Boulder-based Ball Aerospace will play a role in building NASA's next-generation space telescope.
The company has been awarded a contract worth about $113.2 million to build primary instrument components for NASA's Wide Field Infrared Survey Telescope (WFIRST).
"It's going to be getting the biggest pictures of the universe we've ever had," said Claire Saravia with the communication's office at NASA's Goddard Space Flight Center in Maryland.
The new telescope, expected to be ready for launch by the mid-2020s at a cost of total of roughly $3.2 billion, is being touted by NASA as the Hubble Space Telescope's "wide-eyed cousin."
In a statement on NASA's website, WFIRST science working group cochairman David Spergel said, "A picture from Hubble is a nice poster on the wall, while a WFIRST image will cover the entire wall of your house."
Technology from Ball will help capture those pictures.
The company will "design, analyze, develop, fabricate, integrate, test and evaluate the Wide Field Instrument Opto-Mechanical Assembly for the WFIRST mission," according to a NASA news release.
The instrument will have the ability to capture 300-megapixel images 100 times larger than the Hubble Space Telescope with the same level of detail and clarity.
The mission of the telescope — expected to be in orbit for about six years — is, in part, to try to answer some fundamental questions about the nature of the universe.
"To understand how the universe evolved from a hot, uniform gas into stars, planets, and people, we need to study the beginnings of that process by looking at the early days of the universe," WFIRST Project Scientist Jeffrey Kruk said in a statement. "We've learned much from other wide-area surveys, but WFIRST's will be the most sensitive and give us our farthest look back in time."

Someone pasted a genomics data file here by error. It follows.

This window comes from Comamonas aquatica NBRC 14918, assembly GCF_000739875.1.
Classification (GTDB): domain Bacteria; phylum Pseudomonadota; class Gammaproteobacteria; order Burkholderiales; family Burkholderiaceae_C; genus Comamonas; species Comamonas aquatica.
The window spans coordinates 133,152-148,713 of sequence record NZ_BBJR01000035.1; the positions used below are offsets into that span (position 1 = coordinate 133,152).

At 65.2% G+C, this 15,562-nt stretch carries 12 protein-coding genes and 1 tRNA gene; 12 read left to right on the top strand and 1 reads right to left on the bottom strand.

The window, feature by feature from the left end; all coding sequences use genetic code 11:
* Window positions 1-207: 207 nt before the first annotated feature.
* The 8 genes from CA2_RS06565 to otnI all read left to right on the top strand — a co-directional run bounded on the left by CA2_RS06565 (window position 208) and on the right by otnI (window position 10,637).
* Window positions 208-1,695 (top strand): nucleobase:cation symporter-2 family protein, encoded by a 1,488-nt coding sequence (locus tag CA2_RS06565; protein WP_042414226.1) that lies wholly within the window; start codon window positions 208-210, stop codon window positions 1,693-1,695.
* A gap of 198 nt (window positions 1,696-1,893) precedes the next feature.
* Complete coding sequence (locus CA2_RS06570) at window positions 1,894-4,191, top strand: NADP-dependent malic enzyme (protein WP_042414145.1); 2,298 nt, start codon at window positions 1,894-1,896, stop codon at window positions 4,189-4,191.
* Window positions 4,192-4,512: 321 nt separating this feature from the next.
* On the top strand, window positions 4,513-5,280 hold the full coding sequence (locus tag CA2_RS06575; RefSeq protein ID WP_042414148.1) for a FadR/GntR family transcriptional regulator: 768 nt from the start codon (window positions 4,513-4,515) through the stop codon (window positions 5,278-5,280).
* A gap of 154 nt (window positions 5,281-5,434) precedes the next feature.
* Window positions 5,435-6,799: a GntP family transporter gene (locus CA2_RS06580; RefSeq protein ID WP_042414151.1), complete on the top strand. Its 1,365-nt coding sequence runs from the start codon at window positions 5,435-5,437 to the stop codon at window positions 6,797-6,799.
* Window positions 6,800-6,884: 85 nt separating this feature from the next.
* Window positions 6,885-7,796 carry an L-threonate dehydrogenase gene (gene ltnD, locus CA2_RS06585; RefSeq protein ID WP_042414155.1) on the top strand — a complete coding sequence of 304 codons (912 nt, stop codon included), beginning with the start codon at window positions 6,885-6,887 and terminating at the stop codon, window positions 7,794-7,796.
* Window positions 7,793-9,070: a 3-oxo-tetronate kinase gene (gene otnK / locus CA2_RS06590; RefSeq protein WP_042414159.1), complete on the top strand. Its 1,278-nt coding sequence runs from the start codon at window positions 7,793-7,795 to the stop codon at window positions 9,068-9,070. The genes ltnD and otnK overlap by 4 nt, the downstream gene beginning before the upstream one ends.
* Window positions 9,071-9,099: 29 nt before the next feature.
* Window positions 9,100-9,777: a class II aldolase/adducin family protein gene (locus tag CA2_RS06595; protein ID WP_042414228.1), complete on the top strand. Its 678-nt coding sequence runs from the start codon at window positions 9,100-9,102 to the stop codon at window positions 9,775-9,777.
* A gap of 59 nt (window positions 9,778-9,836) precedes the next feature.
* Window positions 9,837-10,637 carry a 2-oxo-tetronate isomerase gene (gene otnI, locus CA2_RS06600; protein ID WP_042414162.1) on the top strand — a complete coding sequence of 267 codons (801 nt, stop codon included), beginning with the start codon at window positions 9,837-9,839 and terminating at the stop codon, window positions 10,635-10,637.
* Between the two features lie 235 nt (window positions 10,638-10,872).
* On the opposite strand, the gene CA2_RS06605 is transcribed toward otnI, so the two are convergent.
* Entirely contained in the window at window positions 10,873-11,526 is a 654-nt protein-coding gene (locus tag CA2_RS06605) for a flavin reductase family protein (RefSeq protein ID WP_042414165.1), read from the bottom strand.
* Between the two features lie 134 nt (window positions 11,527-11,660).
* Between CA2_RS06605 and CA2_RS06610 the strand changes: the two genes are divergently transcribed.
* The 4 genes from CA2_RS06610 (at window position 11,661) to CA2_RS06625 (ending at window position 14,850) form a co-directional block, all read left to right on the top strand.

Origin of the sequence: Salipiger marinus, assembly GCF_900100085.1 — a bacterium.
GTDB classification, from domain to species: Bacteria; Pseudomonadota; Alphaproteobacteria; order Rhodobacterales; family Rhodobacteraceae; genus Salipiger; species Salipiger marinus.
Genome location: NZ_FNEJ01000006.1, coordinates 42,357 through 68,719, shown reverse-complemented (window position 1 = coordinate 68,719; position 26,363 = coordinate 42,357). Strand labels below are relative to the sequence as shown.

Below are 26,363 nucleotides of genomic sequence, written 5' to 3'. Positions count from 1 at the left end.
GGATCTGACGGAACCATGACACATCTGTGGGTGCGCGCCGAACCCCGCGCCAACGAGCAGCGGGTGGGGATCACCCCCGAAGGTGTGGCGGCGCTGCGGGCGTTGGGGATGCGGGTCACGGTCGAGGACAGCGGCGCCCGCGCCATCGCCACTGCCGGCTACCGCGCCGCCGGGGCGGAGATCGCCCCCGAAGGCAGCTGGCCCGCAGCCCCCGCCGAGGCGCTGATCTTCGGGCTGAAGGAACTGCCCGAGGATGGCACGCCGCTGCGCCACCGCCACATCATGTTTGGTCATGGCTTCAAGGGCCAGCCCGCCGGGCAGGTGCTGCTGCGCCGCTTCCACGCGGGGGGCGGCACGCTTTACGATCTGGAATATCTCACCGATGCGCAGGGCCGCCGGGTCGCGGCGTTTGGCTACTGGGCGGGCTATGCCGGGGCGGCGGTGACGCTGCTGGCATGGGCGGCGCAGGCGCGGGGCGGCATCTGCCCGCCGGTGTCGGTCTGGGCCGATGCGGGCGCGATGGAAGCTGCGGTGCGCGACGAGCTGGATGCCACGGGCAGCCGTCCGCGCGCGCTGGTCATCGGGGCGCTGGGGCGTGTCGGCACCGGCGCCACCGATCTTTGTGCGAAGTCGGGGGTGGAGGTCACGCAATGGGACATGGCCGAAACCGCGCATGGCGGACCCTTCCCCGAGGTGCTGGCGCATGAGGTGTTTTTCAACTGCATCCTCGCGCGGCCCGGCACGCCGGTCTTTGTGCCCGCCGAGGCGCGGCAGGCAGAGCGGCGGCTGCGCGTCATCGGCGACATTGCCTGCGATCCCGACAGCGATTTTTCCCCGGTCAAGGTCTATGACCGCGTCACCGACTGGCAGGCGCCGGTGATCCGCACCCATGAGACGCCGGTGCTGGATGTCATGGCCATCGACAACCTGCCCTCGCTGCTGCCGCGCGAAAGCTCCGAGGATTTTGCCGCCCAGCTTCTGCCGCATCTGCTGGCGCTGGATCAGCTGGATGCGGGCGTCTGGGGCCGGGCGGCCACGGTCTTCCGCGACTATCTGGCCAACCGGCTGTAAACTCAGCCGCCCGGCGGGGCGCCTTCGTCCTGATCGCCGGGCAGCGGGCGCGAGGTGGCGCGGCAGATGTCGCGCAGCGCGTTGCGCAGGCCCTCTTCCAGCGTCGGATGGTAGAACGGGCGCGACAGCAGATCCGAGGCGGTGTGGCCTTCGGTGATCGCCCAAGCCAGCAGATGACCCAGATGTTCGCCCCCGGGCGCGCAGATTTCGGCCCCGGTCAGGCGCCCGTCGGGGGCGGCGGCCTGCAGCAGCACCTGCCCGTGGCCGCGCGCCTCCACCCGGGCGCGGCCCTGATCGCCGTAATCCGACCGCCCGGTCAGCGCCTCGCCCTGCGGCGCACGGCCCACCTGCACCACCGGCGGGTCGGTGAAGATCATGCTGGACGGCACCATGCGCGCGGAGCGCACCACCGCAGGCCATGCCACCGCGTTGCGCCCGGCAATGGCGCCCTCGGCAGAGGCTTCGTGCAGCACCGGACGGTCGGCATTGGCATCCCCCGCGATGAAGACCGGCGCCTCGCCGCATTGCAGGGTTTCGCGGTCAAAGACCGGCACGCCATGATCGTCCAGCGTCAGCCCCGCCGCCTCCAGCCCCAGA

Specifically, NASA scientists hope to use WFIRST to help provide insight into why the expansion of the universe appears to be accelerating. The telescope is also expected to survey 100 million stars and could discover thousands of new planets, according to the space agency website.
The WFIRST program isn't the only recent collaboration between Ball Aerospace and NASA.
Last month, the company announced it completed the handover to NASA of the National Oceanic and Atmospheric Administration's advanced next-generation polar-orbiting weather satellite.
That project, called the Joint Polar Satellite System, "is the most advanced operational environmental system ever developed by government and industry, and significantly increases the timeliness and accuracy of forecasts three to seven days in advance of severe weather events," according to an April news release from Ball.